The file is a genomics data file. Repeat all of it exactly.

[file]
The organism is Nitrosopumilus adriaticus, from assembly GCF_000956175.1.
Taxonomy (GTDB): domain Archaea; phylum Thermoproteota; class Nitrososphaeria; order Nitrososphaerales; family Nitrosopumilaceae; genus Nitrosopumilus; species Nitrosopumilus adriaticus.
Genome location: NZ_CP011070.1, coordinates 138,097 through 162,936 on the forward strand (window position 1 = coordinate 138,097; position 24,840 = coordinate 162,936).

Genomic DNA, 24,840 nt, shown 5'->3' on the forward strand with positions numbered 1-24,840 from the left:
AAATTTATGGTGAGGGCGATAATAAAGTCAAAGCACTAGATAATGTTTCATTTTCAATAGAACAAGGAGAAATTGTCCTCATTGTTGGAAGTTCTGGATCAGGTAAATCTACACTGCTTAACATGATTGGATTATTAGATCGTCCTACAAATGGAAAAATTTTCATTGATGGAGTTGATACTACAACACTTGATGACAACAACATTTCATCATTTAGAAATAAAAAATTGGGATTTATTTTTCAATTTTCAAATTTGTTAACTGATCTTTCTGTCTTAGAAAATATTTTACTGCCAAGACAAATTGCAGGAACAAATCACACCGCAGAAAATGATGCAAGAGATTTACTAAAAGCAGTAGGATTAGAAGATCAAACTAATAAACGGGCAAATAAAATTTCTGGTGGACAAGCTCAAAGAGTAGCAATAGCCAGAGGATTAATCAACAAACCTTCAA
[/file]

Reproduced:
The organism is Nitrosopumilus adriaticus, from assembly GCF_000956175.1.
Taxonomy (GTDB): domain Archaea; phylum Thermoproteota; class Nitrososphaeria; order Nitrososphaerales; family Nitrosopumilaceae; genus Nitrosopumilus; species Nitrosopumilus adriaticus.
Genome location: NZ_CP011070.1, coordinates 138,097 through 162,936 on the forward strand (window position 1 = coordinate 138,097; position 24,840 = coordinate 162,936).

Genomic DNA, 24,840 nt, shown 5'->3' on the forward strand with positions numbered 1-24,840 from the left:
AAATTTATGGTGAGGGCGATAATAAAGTCAAAGCACTAGATAATGTTTCATTTTCAATAGAACAAGGAGAAATTGTCCTCATTGTTGGAAGTTCTGGATCAGGTAAATCTACACTGCTTAACATGATTGGATTATTAGATCGTCCTACAAATGGAAAAATTTTCATTGATGGAGTTGATACTACAACACTTGATGACAACAACATTTCATCATTTAGAAATAAAAAATTGGGATTTATTTTTCAATTTTCAAATTTGTTAACTGATCTTTCTGTCTTAGAAAATATTTTACTGCCAAGACAAATTGCAGGAACAAATCACACCGCAGAAAATGATGCAAGAGATTTACTAAAAGCAGTAGGATTAGAAGATCAAACTAATAAACGGGCAAATAAAATTTCTGGTGGACAAGCTCAAAGAGTAGCAATAGCCAGAGGATTAATCAACAAACCTTCAA